After a slow start, the Labour leadership contest has been blown wide open by Rebecca Long-Bailey’s announcement in support of open selection.
This bold pledge has certainly thrown a cat amongst the pigeons, putting the Labour right wing on the back foot. It could prove to be a game changer.
The task now is to drive forwards and mobilise grassroots members around a clear socialist programme in order to secure a left victory.
Rebecca Long-Bailey (‘RLB’) declared her support for open selection whilst speaking at a packed campaign rally in Hackney, London, last night. The promise was part of a range of policy announcements, in which the left leadership candidate called for a ‘democratic revolution’ in British politics.
“We need a democratic revolution – both in the country and in our party,” declared the Salford and Eccles MP to a large audience of Labour activists. “Our party must lead by shining example. If we can’t democratise our own party, we will never be trusted to democratise workplaces, our economy and the country.”
This is 100% correct. Without democracy in our party, how can we hold MPs to account and ensure that we have class fighters in the Parliamentary Labour Party (PLP) who will fight for the radical policies put forward by RLB, and previously by Corbyn?
The demand for the open selection of Labour MPs (also known as mandatory reselection) goes hand-in-hand with Long-Bailey’s other key demands for the abolition of the House of Lords and democratic (public) ownership in the economy.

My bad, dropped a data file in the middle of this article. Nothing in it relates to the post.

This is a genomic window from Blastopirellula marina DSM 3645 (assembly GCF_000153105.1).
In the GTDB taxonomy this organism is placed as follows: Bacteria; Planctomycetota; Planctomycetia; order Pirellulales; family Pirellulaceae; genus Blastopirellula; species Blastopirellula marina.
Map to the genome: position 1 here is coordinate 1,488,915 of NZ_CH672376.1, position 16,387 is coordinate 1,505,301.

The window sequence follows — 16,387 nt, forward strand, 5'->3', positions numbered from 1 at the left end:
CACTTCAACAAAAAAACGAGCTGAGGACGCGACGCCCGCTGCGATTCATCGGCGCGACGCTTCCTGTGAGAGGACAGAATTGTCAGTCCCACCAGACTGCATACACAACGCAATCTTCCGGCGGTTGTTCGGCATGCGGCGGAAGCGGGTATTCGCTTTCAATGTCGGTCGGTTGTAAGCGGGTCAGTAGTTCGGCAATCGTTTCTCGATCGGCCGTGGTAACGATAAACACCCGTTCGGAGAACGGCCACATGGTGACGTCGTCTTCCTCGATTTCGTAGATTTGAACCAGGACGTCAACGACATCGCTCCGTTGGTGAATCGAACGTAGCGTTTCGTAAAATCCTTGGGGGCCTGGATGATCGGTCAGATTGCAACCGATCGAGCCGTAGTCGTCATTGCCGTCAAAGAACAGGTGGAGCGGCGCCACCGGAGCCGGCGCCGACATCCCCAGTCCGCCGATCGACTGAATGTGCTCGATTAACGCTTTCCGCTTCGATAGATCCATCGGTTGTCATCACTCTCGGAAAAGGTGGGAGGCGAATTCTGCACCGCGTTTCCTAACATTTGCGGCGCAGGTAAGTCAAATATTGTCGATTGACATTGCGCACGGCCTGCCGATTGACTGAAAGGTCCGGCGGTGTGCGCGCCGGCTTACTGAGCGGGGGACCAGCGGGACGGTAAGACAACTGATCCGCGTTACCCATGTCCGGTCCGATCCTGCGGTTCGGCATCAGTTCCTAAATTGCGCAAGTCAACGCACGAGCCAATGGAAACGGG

Currently Britain’s Upper Chamber in Westminster is entirely composed of 800 unelected peers, all with their snouts firmly in the trough. And our economy is run by an unaccountable elite of CEOs and bankers.
How can we seriously campaign against these injustices whilst our party is represented in Parliament by a cabal of Blairite gangsters who consider their position to be a job for life?
I support open selections for parliamentary candidates. Here’s why: https://t.co/0VMlpN9Tsq— Rebecca Long-Bailey (@RLong_Bailey) January 21, 2020
Rip up the rule book
The call for open selection is exactly the kind of bold demand that is needed to invigorate Long-Bailey’s campaign and energise activists.
The demand clearly has enthusiastic support amongst the rank-and-file of Labour’s mass membership. This was seen at the 2018 Labour conference, when motions calling for ‘mandatory reselection’ gained the support of over 90% of local Labour parties delegates.
In the end, these motions were pushed off the table by a conservative layer of the trade unions. The Momentum leadership also played a regrettable role in withdrawing their support for open selection at the 11th hour, agreeing instead to the watered down compromise for the current ‘trigger ballot’ process.
Open selection / mandatory reselection is far more democratic, however. It would mean that any sitting MPs would have to earn their right to represent Labour before each general election. Importantly, new candidates would be able to challenge incumbents, with local members put in the driving seat and given the final say.
As Long-Bailey herself correctly stated last night, this is our long-overdue opportunity to “rip up our outdated rule book that has held back our members for too long and throw open the door to a new generation of MPs and candidates”.
Ball in the other court
RLB’s bold announcement has now put the ball firmly in the court of the Labour right wing. Previously it was Long-Bailey who was on the defensive, following her unfortunate acceptance of the Jewish Board of Deputies ‘10 pledges’ on antisemitism.
These pledges were nothing less than a charter for a witch-hunt. They would have opened the door to a McCarthyite purge of the left: denying any criticism of the Israeli state; handing over disciplinary procedures to a completely unaccountable ‘independent’ body; allowing members to be deemed guilty by association.